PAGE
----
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|Our Moon Has Blood Clots|
|No. Of Pages: 15|
|PDF Size: 992 KB|
|Category: eBooks & Novels|
|Author: Rahul Pandita|
Our Moon Has Blood Clots Summary
Journalist Rahul Pandita’s book “Our Moon Has Blood Clots” makes you angry at the plight of Kashmiri Pandits, who are refugees in their own land. “This book provides new insight into one of our history’s most destructive wars,” says renowned historian Ramachandra Guha. Every word in this engrossing tale rings true.
Pandita’s work exposes the charade of a “secular” democracy, as well as its intellectual elite, candlelight brigade, bleeding heart activists, and, most significantly, the silent majority. When Pandita, now 36, was 14 years old, he was forced to escape his birthplace of Srinagar, Kashmir’s capital. It was the year 1990. This happened during the harsh winter of that year. Kashmiri Pandits, who make up less than 5% of all people in Kashmir, had to leave their homes.
It took 20 years for this storey to be told. The world is aware of the region’s separatist goals and the Indian Army’s atrocities, but the Pandit storey has been untold until now. In the early 1990s, those who resided in Kashmiri Pandits’ ancient houses were expelled in less than three months. They were usually educated, hard-working, and peaceful people from the middle class.
Pandita recounts the horrific carnage carried out by Islamist radicals in Kashmir. The savagery with which the attacks were carried out reminds me of what happened to Jews in Europe, Christians in Armenia, and people of Indian heritage in Uganda under the tyranny of Idi Amin. Pandita’s devastating first-hand account shows how decision-makers failed to avoid the calamity. Human rights activists, international peacemakers, public intellectuals, politicians, and even “mainstream” media journalists carried on as if the crisis had never happened. Since talking about the killing of Kashmiri Pandits could have made them look less “secular,” they didn’t.
Pandita’s writing style is straightforward, and he avoids making his stories too dramatic. He spares no one, notably the Hindu Right, which gains political mileage by sometimes bringing up the subject of Hindus in Kashmir. Pandita comes to the conclusion that political parties are reticent to do more to help the victims.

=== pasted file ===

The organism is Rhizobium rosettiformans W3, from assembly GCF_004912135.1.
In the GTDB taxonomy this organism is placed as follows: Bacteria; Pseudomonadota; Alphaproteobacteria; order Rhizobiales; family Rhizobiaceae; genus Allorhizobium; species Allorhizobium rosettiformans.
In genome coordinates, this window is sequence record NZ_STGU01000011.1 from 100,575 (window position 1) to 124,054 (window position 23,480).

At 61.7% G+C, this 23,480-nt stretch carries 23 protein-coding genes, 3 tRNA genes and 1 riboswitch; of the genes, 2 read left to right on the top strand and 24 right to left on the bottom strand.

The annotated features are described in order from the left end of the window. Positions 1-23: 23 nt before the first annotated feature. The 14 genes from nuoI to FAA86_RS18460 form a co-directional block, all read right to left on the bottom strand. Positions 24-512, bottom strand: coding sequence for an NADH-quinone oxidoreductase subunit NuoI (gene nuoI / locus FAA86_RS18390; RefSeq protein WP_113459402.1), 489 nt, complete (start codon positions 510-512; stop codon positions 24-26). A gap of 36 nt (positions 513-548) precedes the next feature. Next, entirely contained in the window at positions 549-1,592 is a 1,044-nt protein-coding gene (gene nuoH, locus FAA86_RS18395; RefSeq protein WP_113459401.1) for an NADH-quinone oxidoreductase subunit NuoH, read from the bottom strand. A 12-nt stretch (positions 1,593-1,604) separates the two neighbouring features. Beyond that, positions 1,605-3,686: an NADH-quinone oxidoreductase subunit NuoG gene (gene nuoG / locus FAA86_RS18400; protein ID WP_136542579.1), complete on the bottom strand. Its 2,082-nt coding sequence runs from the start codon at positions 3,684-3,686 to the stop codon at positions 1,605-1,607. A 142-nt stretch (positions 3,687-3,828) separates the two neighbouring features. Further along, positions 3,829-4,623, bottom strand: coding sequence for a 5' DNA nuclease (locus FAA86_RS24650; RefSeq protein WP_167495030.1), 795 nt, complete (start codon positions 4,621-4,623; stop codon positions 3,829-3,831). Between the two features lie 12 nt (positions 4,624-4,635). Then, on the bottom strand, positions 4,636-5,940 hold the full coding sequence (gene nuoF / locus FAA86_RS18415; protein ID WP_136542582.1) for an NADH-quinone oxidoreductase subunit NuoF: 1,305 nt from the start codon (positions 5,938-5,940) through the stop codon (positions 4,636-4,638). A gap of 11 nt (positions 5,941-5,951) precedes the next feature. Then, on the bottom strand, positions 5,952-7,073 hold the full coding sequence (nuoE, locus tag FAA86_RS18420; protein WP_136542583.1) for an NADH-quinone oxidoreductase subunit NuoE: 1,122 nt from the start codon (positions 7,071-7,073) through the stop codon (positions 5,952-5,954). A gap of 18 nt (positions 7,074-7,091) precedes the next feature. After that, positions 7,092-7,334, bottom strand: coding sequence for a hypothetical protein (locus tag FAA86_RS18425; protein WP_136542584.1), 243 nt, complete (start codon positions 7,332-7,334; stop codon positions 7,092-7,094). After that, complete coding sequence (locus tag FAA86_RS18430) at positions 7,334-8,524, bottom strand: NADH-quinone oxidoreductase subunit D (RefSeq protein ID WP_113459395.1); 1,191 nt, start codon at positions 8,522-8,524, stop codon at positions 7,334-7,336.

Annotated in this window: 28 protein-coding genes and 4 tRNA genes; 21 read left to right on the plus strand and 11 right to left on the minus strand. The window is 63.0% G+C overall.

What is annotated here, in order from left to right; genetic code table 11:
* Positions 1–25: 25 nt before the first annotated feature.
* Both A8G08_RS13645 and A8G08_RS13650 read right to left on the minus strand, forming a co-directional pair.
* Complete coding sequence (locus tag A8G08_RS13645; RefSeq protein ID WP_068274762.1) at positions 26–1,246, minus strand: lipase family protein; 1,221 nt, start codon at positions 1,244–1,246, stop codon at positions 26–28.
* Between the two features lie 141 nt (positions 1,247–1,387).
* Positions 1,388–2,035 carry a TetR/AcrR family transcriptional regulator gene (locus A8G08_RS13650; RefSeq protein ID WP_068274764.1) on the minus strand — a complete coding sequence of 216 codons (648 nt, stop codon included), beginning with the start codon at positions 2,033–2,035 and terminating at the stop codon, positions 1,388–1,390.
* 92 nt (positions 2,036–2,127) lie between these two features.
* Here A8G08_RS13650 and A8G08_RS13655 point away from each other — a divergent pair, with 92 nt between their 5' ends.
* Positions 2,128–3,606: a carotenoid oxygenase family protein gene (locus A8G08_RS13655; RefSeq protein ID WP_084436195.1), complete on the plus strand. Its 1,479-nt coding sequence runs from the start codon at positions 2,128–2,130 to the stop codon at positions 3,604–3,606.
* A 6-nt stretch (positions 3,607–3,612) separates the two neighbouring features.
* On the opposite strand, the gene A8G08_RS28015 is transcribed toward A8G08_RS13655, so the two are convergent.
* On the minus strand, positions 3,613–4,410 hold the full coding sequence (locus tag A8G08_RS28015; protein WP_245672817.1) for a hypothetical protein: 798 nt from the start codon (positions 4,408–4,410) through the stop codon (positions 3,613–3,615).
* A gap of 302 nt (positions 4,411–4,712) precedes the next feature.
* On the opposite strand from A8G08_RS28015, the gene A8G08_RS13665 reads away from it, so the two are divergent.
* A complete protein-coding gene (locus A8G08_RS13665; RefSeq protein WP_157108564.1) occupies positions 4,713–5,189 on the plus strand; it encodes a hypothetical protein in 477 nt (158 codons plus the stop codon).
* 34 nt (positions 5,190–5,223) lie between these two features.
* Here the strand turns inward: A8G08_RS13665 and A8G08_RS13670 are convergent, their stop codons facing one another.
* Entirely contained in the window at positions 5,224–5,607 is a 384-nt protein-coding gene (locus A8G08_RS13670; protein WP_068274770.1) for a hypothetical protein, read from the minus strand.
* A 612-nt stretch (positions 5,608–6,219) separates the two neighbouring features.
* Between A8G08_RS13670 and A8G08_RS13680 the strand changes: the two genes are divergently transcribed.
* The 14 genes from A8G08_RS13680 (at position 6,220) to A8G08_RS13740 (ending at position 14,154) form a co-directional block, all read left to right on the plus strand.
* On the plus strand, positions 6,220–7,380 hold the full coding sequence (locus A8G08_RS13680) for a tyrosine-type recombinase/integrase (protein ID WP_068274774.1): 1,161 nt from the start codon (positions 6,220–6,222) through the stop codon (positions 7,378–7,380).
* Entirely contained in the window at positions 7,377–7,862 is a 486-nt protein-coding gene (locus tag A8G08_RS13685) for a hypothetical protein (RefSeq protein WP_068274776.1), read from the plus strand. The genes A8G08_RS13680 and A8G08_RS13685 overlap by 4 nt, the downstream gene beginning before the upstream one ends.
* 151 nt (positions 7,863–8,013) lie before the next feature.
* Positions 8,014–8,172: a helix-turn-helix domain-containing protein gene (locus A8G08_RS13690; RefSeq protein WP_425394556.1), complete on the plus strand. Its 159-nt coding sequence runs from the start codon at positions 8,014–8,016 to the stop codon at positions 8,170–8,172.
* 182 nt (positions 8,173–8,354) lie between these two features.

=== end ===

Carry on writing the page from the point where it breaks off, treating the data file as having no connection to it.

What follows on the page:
When displaced Kashmiri Pandits come to Jammu, other Hindus take advantage of them right away. They anticipate being treated with compassion and care in the Hindu-majority region, but harsh landlords take advantage of them, and a vicious culture humiliates them.
Pandita has no compassion for Kashmiri Muslims who remain silent as their Hindu neighbours and friends are hunted down and slain. He gives several examples of Muslim neighbours who have severely oppressed him. Prime Minister K Gujral is told by a 14-year-old kid that his family was murdered with the cooperation of his neighbours, and that they should not be allowed to touch the remains.
The book is replete with stories of neighbours turning on their neighbours, friends cooperating with persecutors, childhood pals rapping and killing vulnerable Pandit women, and even police cooperating with cold-blooded murders. She debunks the idea that Jagmohan Singh, the Governor of Jammu and Kashmir, ordered the Pandits to go in order to defame Muslims and murder rebels during their exodus. This, according to Pandita, is not the case.
Pandita has seen a number of atrocities. Since the expulsion of 95 percent of Kashmir’s Pandit population two decades ago, the government has done little to help them heal their wounds and return to their homeland.
“Such things happen,” CPM leader HKS Surjeet remarked plainly as the terrified Pandits started to depart. This exposes the callousness of the Left’s intellectual and political elite, who are unconcerned with the suffering of Pandits. When the victims aren’t part of a vote bank or don’t share a certain political ideology, incidents like these occur.
“Our Moon is Filled with Blood Clots” is a courageous attempt to counter falsehoods with the truth. It conveys discontent with a government that utters lofty platitudes while doing little to protect its downtrodden population. This is a fascinating book that screams for answers.